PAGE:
Monday, February 03, 2003
Meanwhile the recovery work goes on.
The US space agency NASA has retracted an earlier statement by one of its senior officials that remains from all seven of the dead Columbia crew members had been found.
"Unfortunately, Mr Bob Cabana misspoke. He was misinformed about it beforehand," Johnson Space Centre spokeswoman Kylie Moritz told AFP in a telephone interview.
"We have not confirmed that remains from all seven crew members have been found."
Cabana, who heads flight crew operations at the centre, told reporters earlier in the day that some remains from the astronauts who lost their lives in the Columbia disaster had already been located.
The space shuttle broke apart over central Texas Saturday, minutes before its scheduled landing in Florida.
Moritz said the National Aeronautics and Space Administration could confirm that search groups had found "some remains" but it was unable to say at this point to how many people they belonged.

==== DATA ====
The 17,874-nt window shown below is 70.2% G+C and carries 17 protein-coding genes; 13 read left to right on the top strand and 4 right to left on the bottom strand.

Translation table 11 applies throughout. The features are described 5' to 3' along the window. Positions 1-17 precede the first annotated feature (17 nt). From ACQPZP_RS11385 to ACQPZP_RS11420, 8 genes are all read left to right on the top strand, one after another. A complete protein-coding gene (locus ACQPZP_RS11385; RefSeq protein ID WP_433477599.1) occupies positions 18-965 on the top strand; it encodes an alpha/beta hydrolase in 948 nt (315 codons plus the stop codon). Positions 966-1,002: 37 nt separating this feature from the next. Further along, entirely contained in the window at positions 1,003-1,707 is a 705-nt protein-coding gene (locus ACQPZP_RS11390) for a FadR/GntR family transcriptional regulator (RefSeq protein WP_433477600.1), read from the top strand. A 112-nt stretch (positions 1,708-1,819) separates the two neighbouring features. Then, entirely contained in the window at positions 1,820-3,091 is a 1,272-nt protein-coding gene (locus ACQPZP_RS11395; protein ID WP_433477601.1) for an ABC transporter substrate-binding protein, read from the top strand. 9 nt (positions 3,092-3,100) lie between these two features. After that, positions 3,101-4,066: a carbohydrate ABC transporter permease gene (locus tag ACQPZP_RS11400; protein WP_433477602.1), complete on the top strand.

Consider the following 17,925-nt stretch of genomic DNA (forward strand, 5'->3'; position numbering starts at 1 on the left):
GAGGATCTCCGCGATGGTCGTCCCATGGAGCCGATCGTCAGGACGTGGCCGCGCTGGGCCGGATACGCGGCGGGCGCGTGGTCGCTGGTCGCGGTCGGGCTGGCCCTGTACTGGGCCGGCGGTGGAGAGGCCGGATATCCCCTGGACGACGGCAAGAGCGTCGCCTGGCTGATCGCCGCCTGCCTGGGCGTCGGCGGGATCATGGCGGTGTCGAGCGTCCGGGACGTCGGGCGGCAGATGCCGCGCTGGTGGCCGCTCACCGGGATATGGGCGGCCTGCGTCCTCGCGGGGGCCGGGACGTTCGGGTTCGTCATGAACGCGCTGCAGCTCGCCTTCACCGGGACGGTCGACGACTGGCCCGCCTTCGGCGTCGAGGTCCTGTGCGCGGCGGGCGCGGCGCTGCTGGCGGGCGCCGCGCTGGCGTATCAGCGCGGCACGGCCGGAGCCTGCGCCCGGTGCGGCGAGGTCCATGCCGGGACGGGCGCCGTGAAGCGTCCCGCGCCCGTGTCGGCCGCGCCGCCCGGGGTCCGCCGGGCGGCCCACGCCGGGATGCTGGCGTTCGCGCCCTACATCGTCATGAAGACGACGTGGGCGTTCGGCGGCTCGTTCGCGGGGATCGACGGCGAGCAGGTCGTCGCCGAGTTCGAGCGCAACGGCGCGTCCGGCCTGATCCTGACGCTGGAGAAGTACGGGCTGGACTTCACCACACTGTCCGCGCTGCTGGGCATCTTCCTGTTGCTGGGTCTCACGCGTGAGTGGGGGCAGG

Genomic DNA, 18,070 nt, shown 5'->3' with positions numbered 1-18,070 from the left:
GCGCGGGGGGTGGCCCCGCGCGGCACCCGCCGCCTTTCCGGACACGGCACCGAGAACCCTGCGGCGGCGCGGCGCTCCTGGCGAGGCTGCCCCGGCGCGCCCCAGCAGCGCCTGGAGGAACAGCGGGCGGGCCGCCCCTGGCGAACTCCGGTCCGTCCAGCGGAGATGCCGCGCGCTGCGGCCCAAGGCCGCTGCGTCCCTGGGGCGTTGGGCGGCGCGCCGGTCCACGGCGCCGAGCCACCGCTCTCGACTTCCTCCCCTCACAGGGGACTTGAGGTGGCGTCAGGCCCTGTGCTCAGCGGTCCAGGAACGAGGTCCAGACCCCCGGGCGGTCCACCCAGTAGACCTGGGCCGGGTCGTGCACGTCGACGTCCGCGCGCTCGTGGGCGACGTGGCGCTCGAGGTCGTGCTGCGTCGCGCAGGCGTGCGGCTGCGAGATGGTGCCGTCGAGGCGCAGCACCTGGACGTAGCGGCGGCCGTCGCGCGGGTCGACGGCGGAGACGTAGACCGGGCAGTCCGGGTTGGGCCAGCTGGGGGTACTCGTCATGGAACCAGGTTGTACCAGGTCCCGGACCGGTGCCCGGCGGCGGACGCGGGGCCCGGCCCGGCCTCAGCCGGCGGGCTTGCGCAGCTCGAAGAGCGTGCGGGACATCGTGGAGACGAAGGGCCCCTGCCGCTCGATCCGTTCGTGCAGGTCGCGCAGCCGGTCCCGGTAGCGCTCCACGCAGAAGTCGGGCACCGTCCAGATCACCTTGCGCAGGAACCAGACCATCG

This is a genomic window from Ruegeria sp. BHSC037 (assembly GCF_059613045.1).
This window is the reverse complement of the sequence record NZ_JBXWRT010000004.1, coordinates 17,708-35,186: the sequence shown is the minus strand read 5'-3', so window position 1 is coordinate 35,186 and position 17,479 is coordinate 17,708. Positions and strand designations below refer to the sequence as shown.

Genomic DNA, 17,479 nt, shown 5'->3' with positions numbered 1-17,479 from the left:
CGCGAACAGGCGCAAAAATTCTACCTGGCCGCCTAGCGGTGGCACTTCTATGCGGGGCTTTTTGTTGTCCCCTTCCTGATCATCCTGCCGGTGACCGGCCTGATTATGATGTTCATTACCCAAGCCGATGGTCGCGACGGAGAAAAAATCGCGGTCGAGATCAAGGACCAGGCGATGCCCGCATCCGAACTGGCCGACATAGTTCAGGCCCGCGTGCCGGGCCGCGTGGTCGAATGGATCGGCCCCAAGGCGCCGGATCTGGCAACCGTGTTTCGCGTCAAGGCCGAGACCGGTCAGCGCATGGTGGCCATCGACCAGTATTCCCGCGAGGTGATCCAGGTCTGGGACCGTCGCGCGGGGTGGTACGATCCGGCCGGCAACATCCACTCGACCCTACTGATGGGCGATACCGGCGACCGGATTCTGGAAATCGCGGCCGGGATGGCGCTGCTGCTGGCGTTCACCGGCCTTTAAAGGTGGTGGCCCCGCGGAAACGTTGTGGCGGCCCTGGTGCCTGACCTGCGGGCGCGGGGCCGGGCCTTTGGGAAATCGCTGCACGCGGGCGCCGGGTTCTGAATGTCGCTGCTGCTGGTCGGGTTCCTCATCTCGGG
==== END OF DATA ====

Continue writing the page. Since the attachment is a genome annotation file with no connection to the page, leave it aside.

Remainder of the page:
And lest we forget, the Australian connection.
The students had delivered eight garden orbweaver spiders, bred at Melbourne Zoo, to the mission control centre after three years of preparing an experiment on the effect of zero gravity on the spiders' webs. Gram for gram, spider silk is stronger than steel, and scientists were hoping for some insight as to how its structure could be imitated to manufacture a light, flexible fibre with immense strength.
Associate Professor Lachlan Thompson, from the aerospace engineering department at RMIT University, was also at the lift-off. It was he who tipped off Ms Pratt to the competition run between Victorian schools to get an experiment on the shuttle. [...]
Ms Pratt said the students would be offered counselling but their work on the project would continue.
"We have got sufficient data and pictures of the spiders spinning their webs," she said.